Meeting of the waters Manaus – (Regular service)
ABOUT THE TOUR
The Meeting of the Waters is a phenomenon that happens in the Amazon after the confluence of the Amazon River, muddy water, with the Solimões River, black water. During a six kilometers stretch (which reaches 22km at certain times), the two rivers stand side by side without mixing their waters, due to the different densities and speeds. It is a very interesting scenario to watch, take pictures and tell the story. Meeting of the waters Manaus
A sunny day is ideal to observe the meeting, as well as the coloring of rivers is more visible.
About the region
The Amazon Rio Negro river is the largest left tributary of the Amazon, the largest blackwater river in the world, and one of the world’s ten largest rivers in average discharge. It has its sources along the watershed between the Orinoco and the Amazon basins, and also connects with canals in southern Venezuela. In Colombia, where the Rio Negro’s sources are located, it is called the Guainía River. Meeting of the waters Manaus
The Rio Negro joins with the Rio Solimões to form the Amazon River South of Manaus, Brazil.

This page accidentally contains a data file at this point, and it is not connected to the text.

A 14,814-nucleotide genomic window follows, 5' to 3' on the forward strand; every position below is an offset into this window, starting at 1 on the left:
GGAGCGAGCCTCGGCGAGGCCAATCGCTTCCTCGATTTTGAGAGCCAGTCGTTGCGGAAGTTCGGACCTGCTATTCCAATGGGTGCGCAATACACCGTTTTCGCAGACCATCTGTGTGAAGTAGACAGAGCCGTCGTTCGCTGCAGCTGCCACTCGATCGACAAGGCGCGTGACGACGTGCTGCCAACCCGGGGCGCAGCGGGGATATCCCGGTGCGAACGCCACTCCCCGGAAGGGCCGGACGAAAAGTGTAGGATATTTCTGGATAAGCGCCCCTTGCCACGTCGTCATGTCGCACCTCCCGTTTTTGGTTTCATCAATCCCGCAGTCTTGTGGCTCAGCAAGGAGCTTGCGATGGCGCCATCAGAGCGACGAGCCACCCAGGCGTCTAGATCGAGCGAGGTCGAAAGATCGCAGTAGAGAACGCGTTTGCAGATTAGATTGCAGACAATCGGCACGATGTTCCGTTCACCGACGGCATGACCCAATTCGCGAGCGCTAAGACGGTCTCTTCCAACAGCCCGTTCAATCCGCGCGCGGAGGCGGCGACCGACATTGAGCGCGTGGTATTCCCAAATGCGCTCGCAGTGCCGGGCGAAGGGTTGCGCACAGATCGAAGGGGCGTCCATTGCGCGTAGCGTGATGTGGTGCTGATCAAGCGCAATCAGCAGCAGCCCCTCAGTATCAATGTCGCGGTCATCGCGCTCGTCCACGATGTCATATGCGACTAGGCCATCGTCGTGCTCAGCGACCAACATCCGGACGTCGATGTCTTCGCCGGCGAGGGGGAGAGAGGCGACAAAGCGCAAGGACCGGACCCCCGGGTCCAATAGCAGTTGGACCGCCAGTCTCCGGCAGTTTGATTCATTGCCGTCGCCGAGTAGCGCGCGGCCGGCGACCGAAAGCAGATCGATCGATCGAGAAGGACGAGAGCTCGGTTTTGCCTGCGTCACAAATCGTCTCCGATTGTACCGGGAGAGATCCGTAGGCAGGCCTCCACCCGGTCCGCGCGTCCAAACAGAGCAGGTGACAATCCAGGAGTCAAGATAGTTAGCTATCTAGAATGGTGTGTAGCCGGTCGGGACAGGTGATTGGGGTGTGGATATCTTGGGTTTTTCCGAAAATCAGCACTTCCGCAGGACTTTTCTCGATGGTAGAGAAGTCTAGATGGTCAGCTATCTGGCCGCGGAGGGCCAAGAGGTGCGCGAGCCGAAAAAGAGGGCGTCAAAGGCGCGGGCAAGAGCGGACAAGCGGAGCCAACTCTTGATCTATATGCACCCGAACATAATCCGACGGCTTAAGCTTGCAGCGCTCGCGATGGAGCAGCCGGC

The Anavilhanas National Park is a Brazilian conservation unit protection. In the state of Amazonas, with land distributed by the municipalities of Iranduba, Manaus and Novo Airão.
Covering about 400 islands, the park is located in the Rio Negro river, near the Jau National Park. It was originally created as Ecological Station, with an area of 350,018 ha. In October 2008, it was re-categorized as a National Park. His administration now rests with the Chico Mendes Institute for Biodiversity Conservation (ICMBio).
The area of the unit is in the public domain and visits are only allowed for educational purpose.
The region has a unique ecosystem, with beautiful scenery, endemic species and peculiar training.
One of the natural wonders of Brazil. Admittedly, Brazil is not a country lacking in things both natural and wonderful, but the Meeting Of The Waters is one of the most unmissable.
This is the point where two tributaries of the River Amazon, each of distinctly different hue, converge – only to stage a stand-off of sorts. One, the Rio Solimoes, is a light sandy colour. Its rival the Rio Negro may not be as black as its name suggests (it looks like tea without milk), but is the darker of the pair, owing to the leaves and dead foliage it picks up on its route down from the Andes.